We wrote last week about ODOT’s plan to widen I-5 through the Rose Quarter and the backlash it’s facing from neighbors and activists.
Here’s what we heard from readers, plus responses from our director Ben DeJarnette.
Reader Julie S. said it’s misleading to say that the current comment period could result in the project being cancelled.
“You seem to have a misunderstanding about the status of the I-5 widening project. This is a project that was approved by the 2017 Legislature as part of a transportation funding package that allocated some money specifically for this and other projects. In other words, barring some big political upheaval, it’s happening. The comment period that is open now is not, as you stated, a “debate over whether to expand I-5,” and it’s incorrect to say that “ODOT hopes to gain support” when they don’t actually need any public approval to move forward. The scope of the project could change, but the project is not likely to be cancelled altogether.” —Julie S.
From Ben: You’re right that ODOT holds almost all the cards here, and it would take some serious upheaval to dramatically change the project, let alone kill it. But there is precedent for that happening in Portland. Public backlash helped kill the Mount Hood Freeway project in the 1970s, and some activists today think they can make lightning strike twice. Still, the odds are extremely long, and we should have been clear about that. Thanks for the catch!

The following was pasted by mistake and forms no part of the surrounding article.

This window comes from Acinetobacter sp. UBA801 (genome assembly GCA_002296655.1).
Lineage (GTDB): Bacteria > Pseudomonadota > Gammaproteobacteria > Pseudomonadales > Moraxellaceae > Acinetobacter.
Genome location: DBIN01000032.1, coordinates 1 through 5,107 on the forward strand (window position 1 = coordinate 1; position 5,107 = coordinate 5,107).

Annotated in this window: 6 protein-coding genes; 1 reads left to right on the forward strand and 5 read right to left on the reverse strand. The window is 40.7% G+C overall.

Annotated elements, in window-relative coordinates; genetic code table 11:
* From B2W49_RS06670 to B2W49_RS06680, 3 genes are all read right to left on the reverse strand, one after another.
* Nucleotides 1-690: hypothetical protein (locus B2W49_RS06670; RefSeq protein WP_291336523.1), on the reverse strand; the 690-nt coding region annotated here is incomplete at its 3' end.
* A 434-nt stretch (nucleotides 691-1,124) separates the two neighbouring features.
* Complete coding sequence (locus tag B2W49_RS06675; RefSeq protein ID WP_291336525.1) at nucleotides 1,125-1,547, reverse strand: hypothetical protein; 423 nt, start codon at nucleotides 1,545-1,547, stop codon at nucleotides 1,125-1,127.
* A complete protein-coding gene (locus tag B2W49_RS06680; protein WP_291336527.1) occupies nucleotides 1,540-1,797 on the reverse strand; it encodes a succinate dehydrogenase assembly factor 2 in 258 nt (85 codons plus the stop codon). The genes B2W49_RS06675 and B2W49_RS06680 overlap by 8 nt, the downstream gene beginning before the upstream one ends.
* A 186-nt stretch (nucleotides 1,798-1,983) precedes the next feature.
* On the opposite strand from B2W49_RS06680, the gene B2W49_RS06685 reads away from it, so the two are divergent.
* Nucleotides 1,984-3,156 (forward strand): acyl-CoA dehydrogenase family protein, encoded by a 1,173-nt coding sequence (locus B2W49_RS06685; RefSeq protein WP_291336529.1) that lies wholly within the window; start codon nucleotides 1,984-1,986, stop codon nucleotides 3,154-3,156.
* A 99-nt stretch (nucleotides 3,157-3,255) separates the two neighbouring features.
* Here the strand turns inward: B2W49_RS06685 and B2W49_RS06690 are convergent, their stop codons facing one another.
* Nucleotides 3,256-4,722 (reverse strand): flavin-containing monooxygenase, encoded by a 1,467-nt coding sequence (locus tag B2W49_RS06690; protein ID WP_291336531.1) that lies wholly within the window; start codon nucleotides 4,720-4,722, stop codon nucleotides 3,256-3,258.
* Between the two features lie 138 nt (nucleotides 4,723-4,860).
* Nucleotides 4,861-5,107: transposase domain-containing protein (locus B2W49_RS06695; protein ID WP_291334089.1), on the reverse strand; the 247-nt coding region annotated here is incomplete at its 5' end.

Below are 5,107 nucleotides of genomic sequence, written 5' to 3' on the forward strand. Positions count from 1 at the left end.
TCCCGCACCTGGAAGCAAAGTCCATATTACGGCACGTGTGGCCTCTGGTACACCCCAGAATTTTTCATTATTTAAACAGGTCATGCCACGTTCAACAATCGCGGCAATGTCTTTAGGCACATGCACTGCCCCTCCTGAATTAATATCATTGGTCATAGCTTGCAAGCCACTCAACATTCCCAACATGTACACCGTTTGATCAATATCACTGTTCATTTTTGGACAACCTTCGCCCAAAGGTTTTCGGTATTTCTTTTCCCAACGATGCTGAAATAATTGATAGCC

Reader Josh B. said expanding I-5 might not deliver on ODOT’s promise to improve safety.
“The I-5 expansion may not even reduce crashes. They expanded I-5 between Lombard and Victory Boulevard about a decade ago, and it increased crashes. 😮Joe Cortright has written about it a couple of times.” —Josh B.
From Ben: Joe makes a good point that adding lanes and widening shoulders doesn’t necessarily make freeways safer — but it does seem plausible in this case. As anyone who’s driven that stretch of I-5 knows, navigating the tangle of interchanges and merging vehicles is uniquely hair-raising, and it’s not hard to imagine how the new design could make that road safer. The bigger question is whether that benefit is worth $500 million and a (likely) increase in carbon emissions. In a city like Portland, that’s a tough sell.
Reader Ric Z. said he doesn’t think people who are against the widening are seeing the bigger picture.
“Traffic makes interstate and intrastate commerce take needlessly longer, and we all are paying for that with higher prices for the goods those trucks transport. The Rose Quarter section and the I-5 bridges are the worst choke points from LA to Seattle. I dare say the demographic of the anti-wideners is made up of non-car owners who have no dog in the fight.” —Ric Z.
From Ben: This is a $500 million publicly funded project, so any Oregonian who pays taxes clearly has a stake in it. But it’s not just an issue for taxpayers. Take the students at Harriet Tubman Middle School. They’re not even old enough to drive yet, but they’re old enough to know that wider highways mean more cars and more cars mean more exhaust fumes in their backyard. That seems like a pretty big dog in the fight to me.